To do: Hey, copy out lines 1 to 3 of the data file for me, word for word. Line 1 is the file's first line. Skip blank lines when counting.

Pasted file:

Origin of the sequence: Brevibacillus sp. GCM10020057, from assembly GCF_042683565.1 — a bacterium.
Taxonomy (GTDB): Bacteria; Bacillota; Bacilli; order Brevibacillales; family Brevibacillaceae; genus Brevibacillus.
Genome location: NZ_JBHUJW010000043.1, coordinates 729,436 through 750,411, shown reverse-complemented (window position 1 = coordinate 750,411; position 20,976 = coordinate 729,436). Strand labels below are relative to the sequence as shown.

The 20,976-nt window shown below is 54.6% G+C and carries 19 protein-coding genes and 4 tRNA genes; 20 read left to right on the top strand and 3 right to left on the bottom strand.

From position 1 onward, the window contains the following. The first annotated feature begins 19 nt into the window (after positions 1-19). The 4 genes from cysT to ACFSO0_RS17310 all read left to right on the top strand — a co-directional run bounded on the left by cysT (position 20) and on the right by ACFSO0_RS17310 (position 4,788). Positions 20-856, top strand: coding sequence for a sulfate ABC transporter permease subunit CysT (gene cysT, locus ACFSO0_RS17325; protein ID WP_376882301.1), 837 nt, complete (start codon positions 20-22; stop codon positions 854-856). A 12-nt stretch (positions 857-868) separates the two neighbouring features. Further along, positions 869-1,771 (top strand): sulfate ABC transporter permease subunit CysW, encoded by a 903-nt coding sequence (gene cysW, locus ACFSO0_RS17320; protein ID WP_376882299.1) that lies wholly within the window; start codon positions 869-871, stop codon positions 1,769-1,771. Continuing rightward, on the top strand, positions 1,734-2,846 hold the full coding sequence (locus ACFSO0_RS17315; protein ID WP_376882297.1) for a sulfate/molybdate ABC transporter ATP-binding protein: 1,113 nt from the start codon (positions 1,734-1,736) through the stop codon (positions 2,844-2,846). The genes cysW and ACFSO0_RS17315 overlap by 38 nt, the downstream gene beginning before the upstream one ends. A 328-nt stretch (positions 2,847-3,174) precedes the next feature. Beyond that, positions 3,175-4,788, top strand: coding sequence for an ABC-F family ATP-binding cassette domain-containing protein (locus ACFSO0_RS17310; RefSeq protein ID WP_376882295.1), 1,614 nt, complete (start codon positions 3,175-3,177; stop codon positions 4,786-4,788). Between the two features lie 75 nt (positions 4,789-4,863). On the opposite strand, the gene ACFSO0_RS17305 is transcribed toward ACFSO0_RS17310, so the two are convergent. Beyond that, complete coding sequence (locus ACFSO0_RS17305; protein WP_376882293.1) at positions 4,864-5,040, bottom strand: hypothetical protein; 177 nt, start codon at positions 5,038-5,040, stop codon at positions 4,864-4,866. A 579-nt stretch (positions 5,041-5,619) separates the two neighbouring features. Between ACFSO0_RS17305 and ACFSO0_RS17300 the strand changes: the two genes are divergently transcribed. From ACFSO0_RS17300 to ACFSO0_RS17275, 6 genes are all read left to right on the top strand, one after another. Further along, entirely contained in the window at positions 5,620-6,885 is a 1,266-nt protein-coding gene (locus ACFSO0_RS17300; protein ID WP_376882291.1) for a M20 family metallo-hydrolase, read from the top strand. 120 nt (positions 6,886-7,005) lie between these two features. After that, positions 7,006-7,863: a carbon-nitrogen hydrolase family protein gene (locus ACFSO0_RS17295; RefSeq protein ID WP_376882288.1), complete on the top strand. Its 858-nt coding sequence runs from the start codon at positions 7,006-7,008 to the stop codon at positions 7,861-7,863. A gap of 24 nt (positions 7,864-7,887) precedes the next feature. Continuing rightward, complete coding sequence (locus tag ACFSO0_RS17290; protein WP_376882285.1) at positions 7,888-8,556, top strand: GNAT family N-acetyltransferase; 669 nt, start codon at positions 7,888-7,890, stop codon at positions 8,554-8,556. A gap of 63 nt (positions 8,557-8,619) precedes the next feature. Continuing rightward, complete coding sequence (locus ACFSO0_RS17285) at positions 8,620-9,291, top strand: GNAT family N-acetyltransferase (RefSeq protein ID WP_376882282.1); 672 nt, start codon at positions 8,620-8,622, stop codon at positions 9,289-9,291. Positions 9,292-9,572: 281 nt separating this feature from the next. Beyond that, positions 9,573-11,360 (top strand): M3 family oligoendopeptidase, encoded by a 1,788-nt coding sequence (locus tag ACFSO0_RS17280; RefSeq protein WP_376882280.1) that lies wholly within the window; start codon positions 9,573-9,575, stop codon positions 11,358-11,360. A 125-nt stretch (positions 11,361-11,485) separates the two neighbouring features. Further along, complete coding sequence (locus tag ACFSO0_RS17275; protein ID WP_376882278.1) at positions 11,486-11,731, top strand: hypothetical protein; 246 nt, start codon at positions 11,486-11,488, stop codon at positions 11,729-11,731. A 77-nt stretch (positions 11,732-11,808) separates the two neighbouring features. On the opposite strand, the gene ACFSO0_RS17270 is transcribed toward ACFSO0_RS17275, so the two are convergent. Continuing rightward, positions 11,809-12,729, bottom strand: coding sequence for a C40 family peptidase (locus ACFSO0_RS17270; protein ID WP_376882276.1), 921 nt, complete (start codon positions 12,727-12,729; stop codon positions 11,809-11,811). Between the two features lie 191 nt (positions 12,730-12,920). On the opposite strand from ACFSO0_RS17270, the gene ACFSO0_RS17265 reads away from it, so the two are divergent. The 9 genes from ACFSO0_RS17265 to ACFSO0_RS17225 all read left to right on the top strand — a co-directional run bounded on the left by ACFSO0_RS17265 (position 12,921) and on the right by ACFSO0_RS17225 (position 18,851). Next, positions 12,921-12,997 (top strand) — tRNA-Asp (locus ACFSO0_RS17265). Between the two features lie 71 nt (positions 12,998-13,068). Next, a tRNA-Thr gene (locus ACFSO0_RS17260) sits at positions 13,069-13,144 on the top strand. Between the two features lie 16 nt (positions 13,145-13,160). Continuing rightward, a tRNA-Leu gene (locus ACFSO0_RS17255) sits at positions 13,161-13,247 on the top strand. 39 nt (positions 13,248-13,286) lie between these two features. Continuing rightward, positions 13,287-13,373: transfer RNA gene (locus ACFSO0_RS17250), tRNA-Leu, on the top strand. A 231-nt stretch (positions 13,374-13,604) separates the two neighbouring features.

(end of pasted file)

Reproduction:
Origin of the sequence: Brevibacillus sp. GCM10020057, from assembly GCF_042683565.1 — a bacterium.
Taxonomy (GTDB): Bacteria; Bacillota; Bacilli; order Brevibacillales; family Brevibacillaceae; genus Brevibacillus.
Genome location: NZ_JBHUJW010000043.1, coordinates 729,436 through 750,411, shown reverse-complemented (window position 1 = coordinate 750,411; position 20,976 = coordinate 729,436). Strand labels below are relative to the sequence as shown.